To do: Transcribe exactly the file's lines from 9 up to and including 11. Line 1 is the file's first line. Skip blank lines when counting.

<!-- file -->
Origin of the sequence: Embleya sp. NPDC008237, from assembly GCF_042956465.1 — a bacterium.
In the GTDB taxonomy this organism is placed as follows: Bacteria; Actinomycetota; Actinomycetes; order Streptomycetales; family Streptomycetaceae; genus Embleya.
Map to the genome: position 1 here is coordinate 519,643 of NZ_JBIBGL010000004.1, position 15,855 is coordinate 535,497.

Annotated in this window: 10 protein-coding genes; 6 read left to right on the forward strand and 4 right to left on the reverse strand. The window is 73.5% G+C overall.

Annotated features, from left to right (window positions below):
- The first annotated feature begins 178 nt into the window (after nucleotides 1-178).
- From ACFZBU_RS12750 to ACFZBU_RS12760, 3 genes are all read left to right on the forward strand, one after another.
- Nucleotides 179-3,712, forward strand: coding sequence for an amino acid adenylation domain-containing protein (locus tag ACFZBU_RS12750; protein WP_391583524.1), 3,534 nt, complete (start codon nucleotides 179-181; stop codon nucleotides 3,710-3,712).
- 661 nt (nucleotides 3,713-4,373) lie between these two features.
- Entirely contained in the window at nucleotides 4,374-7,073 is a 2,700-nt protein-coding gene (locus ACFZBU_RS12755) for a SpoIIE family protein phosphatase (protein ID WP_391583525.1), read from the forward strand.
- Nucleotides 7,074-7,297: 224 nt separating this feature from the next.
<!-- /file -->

- 661 nt (nucleotides 3,713-4,373) lie between these two features.
- Entirely contained in the window at nucleotides 4,374-7,073 is a 2,700-nt protein-coding gene (locus ACFZBU_RS12755) for a SpoIIE family protein phosphatase (protein ID WP_391583525.1), read from the forward strand.
- Nucleotides 7,074-7,297: 224 nt separating this feature from the next.